PAUL: My arm is falling off… but I want to say thanks for this interview and all the support. Maybe we will visit the US in July of 1987, and hopefully we can see each other somewhere. Be positive, be active, make a stand and fight all forms of discrimination! Fight for your ideals, and fight patriotism! ONE UNITED WORLD - NO MORE BORDERS, COUNTRIES! Thanks!
TS: How are you handling your success? How successful do you want to become? Would you ever sign to a major label?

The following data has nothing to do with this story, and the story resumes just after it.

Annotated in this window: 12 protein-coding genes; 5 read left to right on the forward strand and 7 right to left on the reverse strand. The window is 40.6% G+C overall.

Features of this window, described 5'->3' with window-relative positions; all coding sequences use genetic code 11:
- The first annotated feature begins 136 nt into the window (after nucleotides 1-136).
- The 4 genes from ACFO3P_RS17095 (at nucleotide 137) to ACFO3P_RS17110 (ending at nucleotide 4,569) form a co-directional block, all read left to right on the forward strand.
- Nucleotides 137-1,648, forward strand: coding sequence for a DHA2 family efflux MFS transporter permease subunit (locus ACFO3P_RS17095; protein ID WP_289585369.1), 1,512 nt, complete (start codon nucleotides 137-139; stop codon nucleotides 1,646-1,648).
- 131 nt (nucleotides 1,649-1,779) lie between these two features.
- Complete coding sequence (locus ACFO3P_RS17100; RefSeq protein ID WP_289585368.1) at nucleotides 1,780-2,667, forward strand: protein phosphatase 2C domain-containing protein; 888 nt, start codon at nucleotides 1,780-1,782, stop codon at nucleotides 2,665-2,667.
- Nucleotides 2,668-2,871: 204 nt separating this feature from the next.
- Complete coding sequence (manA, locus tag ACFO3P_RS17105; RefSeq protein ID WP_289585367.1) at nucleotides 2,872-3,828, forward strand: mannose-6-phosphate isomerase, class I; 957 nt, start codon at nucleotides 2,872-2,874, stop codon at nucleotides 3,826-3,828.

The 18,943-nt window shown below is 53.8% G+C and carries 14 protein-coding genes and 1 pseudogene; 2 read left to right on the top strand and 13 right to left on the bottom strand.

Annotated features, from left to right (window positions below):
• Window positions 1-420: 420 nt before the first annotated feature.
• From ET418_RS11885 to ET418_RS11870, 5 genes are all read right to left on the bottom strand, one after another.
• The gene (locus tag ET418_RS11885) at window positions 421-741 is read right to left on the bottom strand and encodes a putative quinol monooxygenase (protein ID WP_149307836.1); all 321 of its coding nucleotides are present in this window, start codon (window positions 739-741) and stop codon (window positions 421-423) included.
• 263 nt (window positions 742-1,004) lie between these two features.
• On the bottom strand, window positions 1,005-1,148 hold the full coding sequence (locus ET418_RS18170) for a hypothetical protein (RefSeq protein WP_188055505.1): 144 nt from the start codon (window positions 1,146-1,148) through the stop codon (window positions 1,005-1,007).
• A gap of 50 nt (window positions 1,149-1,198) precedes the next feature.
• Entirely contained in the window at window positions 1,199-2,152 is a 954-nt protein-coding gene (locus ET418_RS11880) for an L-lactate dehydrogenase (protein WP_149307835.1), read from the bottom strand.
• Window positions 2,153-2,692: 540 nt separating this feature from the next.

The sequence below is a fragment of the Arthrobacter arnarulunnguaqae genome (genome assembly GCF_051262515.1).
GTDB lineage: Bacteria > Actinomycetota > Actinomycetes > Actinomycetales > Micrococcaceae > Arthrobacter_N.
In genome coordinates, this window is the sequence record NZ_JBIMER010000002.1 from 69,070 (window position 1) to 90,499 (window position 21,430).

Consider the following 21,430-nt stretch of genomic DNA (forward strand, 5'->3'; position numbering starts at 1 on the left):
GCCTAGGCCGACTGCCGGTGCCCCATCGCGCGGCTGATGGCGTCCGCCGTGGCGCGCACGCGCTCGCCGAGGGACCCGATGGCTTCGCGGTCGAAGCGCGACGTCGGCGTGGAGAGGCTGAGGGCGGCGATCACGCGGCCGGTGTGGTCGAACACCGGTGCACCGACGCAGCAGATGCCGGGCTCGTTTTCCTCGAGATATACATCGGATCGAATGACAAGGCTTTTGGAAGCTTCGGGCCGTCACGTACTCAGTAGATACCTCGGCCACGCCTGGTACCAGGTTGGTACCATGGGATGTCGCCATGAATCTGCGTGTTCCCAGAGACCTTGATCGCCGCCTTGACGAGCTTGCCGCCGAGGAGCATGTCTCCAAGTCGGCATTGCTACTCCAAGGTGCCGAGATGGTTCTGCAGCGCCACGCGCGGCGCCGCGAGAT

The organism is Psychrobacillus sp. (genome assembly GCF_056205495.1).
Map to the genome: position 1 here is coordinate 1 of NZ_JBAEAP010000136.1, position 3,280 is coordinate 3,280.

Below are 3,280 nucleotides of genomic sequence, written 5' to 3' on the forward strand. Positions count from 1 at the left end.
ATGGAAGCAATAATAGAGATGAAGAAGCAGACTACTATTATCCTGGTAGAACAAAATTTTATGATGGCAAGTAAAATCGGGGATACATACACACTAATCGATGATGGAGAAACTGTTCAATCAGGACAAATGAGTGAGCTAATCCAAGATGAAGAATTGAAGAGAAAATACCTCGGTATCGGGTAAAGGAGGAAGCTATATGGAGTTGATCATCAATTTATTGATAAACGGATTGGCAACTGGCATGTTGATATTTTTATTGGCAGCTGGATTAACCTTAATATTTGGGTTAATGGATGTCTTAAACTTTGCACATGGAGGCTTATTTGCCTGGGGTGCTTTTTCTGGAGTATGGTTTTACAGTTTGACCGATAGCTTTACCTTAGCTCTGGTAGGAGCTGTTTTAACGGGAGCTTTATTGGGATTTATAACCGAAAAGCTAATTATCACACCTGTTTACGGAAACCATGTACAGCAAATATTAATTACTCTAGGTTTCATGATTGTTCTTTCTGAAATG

PAUL: Up to now, we think we have handled it very well, and that's because we stick to our principles! We are still non-profit. That means we play for gas money, and nothing more, we sell our records and t-shirts cheap, etc. We do it all ourselves - no manager, no businessmen involved. It's just us: LARM. We would like to be very successful, and by that we don't mean lots of money, fame, girls, etc. No, we mean that people like us and most importantly, listen to our views so they can learn and we can learn from them. We don't want that stupid barrier between band and audience. If we get successful in a wrong way and we mean that some rockstars